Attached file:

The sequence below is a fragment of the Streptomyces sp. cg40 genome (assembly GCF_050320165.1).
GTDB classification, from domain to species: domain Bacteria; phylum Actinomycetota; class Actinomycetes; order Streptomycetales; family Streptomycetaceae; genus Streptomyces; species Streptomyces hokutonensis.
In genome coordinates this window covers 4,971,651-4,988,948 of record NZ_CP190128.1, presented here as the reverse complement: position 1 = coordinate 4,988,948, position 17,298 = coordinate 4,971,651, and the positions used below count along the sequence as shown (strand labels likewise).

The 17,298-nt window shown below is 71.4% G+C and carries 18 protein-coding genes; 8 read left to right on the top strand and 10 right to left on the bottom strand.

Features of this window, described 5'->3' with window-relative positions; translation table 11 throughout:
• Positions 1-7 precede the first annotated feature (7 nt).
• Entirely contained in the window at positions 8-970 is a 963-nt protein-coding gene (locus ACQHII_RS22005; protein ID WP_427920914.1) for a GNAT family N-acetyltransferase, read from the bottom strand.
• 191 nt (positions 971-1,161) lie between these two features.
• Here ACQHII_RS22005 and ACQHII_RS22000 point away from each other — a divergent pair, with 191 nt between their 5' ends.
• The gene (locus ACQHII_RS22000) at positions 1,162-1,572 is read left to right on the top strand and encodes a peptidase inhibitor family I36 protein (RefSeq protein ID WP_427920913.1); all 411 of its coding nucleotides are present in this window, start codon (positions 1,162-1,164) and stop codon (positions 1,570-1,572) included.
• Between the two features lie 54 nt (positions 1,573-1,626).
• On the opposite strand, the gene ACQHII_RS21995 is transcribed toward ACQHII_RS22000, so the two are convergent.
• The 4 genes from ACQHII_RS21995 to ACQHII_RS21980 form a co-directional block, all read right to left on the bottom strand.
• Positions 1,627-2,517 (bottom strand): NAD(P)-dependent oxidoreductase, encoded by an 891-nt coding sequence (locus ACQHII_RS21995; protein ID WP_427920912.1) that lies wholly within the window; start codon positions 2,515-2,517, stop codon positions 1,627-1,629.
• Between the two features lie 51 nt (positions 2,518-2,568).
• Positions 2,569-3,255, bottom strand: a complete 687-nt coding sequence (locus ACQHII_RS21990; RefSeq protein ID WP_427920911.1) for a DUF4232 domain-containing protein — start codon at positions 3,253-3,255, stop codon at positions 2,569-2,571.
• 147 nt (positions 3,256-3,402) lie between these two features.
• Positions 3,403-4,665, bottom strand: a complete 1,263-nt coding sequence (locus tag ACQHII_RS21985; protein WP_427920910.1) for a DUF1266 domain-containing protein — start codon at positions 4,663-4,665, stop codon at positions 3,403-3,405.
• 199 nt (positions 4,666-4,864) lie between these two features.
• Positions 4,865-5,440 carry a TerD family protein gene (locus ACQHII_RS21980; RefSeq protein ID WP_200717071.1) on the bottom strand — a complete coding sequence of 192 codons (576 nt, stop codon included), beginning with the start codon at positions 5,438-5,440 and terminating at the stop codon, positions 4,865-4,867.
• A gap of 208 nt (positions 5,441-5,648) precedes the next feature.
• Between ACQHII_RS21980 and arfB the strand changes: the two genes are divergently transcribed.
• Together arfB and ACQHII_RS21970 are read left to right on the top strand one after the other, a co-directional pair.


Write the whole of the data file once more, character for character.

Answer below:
The sequence below is a fragment of the Streptomyces sp. cg40 genome (assembly GCF_050320165.1).
GTDB classification, from domain to species: domain Bacteria; phylum Actinomycetota; class Actinomycetes; order Streptomycetales; family Streptomycetaceae; genus Streptomyces; species Streptomyces hokutonensis.
In genome coordinates this window covers 4,971,651-4,988,948 of record NZ_CP190128.1, presented here as the reverse complement: position 1 = coordinate 4,988,948, position 17,298 = coordinate 4,971,651, and the positions used below count along the sequence as shown (strand labels likewise).

The 17,298-nt window shown below is 71.4% G+C and carries 18 protein-coding genes; 8 read left to right on the top strand and 10 right to left on the bottom strand.

Features of this window, described 5'->3' with window-relative positions; translation table 11 throughout:
• Positions 1-7 precede the first annotated feature (7 nt).
• Entirely contained in the window at positions 8-970 is a 963-nt protein-coding gene (locus ACQHII_RS22005; protein ID WP_427920914.1) for a GNAT family N-acetyltransferase, read from the bottom strand.
• 191 nt (positions 971-1,161) lie between these two features.
• Here ACQHII_RS22005 and ACQHII_RS22000 point away from each other — a divergent pair, with 191 nt between their 5' ends.
• The gene (locus ACQHII_RS22000) at positions 1,162-1,572 is read left to right on the top strand and encodes a peptidase inhibitor family I36 protein (RefSeq protein ID WP_427920913.1); all 411 of its coding nucleotides are present in this window, start codon (positions 1,162-1,164) and stop codon (positions 1,570-1,572) included.
• Between the two features lie 54 nt (positions 1,573-1,626).
• On the opposite strand, the gene ACQHII_RS21995 is transcribed toward ACQHII_RS22000, so the two are convergent.
• The 4 genes from ACQHII_RS21995 to ACQHII_RS21980 form a co-directional block, all read right to left on the bottom strand.
• Positions 1,627-2,517 (bottom strand): NAD(P)-dependent oxidoreductase, encoded by an 891-nt coding sequence (locus ACQHII_RS21995; protein ID WP_427920912.1) that lies wholly within the window; start codon positions 2,515-2,517, stop codon positions 1,627-1,629.
• Between the two features lie 51 nt (positions 2,518-2,568).
• Positions 2,569-3,255, bottom strand: a complete 687-nt coding sequence (locus ACQHII_RS21990; RefSeq protein ID WP_427920911.1) for a DUF4232 domain-containing protein — start codon at positions 3,253-3,255, stop codon at positions 2,569-2,571.
• 147 nt (positions 3,256-3,402) lie between these two features.
• Positions 3,403-4,665, bottom strand: a complete 1,263-nt coding sequence (locus tag ACQHII_RS21985; protein WP_427920910.1) for a DUF1266 domain-containing protein — start codon at positions 4,663-4,665, stop codon at positions 3,403-3,405.
• 199 nt (positions 4,666-4,864) lie between these two features.
• Positions 4,865-5,440 carry a TerD family protein gene (locus ACQHII_RS21980; RefSeq protein ID WP_200717071.1) on the bottom strand — a complete coding sequence of 192 codons (576 nt, stop codon included), beginning with the start codon at positions 5,438-5,440 and terminating at the stop codon, positions 4,865-4,867.
• A gap of 208 nt (positions 5,441-5,648) precedes the next feature.
• Between ACQHII_RS21980 and arfB the strand changes: the two genes are divergently transcribed.
• Together arfB and ACQHII_RS21970 are read left to right on the top strand one after the other, a co-directional pair.